The Outreach staff has an ongoing relationship and commitment to work with the growing refuge population in our community. During the second phase of our Jump Start reading program, we began to work with the refugee population by providing storytelling sessions, parent workshops, books and other resources to introduce early literacy concepts to families. Amy Kukla, a Jump Start Reading coordinator, describes her experience working with the refugee families:
I had one parent consistently come to all three workshops, and I saw growth in her reading with her son. In each workshop, I emphasized that they didn’t need to read English in order to share books with their children and taught how to ask questions and talk about the pictures, dialogic reading. In the first workshop, after the workshop material was covered, I asked Ayoai if she wanted to take time during the workshop to read to her son, who is 8 months old. She giggled, sounding embarrassed. She said that she would read to him at home. At the second workshop, the American volunteer who was at the workshop shared a book with her son, but Ayoai still didn’t interact. At the last workshop, before the workshop even began, Ayoai picked up one of the books I brought, let her son look at it, and named some of the pictures and letters in the book. I was so proud of her!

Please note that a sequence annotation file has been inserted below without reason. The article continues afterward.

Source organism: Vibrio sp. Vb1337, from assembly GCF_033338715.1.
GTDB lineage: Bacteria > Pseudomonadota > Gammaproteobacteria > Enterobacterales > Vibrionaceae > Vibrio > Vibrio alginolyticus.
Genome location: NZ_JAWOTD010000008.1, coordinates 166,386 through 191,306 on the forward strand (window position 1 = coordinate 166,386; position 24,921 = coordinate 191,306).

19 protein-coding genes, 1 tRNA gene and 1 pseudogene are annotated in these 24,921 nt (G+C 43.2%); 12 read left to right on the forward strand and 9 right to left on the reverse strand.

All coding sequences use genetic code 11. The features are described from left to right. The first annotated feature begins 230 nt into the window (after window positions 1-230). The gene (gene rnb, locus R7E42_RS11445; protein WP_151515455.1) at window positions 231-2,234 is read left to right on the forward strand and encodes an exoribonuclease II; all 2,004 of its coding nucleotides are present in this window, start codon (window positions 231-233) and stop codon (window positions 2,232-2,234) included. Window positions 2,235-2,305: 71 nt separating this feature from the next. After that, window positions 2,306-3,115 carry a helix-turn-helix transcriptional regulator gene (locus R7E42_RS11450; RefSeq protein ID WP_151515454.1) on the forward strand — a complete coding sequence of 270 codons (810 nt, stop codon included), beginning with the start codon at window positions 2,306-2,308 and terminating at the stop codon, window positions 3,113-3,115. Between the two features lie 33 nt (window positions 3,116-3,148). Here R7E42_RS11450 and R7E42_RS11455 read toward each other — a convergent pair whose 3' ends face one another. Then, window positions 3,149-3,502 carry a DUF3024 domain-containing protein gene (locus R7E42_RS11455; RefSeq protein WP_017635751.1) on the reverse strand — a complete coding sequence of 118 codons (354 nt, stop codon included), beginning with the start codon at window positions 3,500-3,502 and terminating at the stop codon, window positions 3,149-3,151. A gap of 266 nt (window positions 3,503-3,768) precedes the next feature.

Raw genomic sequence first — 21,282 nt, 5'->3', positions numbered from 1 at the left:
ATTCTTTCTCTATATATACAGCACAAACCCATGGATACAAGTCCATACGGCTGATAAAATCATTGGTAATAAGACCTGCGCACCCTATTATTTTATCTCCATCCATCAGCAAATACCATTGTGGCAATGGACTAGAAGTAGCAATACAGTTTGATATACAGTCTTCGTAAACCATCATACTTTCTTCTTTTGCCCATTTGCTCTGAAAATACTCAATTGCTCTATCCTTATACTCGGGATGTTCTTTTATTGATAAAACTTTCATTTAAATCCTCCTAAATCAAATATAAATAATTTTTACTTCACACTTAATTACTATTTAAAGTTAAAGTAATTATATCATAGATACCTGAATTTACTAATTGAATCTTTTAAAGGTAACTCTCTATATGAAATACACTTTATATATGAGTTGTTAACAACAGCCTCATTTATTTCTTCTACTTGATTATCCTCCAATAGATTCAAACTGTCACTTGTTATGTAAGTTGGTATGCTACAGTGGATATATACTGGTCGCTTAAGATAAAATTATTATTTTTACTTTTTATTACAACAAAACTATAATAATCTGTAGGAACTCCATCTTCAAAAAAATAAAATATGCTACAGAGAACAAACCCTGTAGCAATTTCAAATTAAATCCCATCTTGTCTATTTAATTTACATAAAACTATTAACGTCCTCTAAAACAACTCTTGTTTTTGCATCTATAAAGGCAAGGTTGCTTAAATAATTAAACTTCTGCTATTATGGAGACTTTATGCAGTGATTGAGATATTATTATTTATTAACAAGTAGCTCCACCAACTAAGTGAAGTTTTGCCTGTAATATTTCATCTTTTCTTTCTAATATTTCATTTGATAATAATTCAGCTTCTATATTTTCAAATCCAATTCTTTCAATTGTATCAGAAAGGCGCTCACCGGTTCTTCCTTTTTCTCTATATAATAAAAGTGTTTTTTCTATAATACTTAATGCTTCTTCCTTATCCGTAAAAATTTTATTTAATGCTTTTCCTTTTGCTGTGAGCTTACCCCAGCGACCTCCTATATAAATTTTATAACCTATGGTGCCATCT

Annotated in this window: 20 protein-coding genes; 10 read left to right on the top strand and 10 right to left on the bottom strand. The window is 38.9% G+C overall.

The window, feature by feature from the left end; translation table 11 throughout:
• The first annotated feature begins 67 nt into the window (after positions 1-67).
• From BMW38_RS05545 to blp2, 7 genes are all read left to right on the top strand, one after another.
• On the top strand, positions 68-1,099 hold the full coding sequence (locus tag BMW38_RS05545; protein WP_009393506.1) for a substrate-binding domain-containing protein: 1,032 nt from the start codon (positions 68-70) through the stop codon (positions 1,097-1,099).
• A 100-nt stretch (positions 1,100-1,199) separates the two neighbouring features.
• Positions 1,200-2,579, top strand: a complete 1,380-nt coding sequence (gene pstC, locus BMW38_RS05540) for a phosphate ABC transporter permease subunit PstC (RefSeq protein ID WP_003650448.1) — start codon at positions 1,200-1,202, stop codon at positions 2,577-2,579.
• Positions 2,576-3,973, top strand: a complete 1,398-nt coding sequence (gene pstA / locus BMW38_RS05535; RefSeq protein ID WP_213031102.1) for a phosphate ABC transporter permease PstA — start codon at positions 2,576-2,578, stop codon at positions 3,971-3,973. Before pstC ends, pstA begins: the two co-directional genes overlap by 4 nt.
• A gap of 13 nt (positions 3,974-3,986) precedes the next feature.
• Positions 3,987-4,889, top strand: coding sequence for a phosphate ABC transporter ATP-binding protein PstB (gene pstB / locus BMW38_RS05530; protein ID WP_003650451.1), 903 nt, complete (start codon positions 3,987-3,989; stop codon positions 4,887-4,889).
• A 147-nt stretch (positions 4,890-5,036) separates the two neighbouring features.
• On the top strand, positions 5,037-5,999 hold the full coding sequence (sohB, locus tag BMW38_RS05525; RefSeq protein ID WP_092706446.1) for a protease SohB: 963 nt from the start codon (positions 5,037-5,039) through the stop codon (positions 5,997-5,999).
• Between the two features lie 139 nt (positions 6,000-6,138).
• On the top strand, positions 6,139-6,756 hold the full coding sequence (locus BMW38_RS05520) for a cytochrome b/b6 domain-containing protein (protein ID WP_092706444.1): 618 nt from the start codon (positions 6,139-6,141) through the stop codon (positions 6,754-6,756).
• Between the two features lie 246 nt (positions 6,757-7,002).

Jump Start Reading has the capacity to change lives. If Ayoai continues to read to her son, he will get the skills he needs to be successful in school. Ayoai was proud to admit that she is still reading with her son. The Jump Start reading program will connect Ayoai and her children with her local neighborhood library as well as give her fifteen books to begin a home library so that she can continue reading to her children for years to come.
|Ayoai and her son|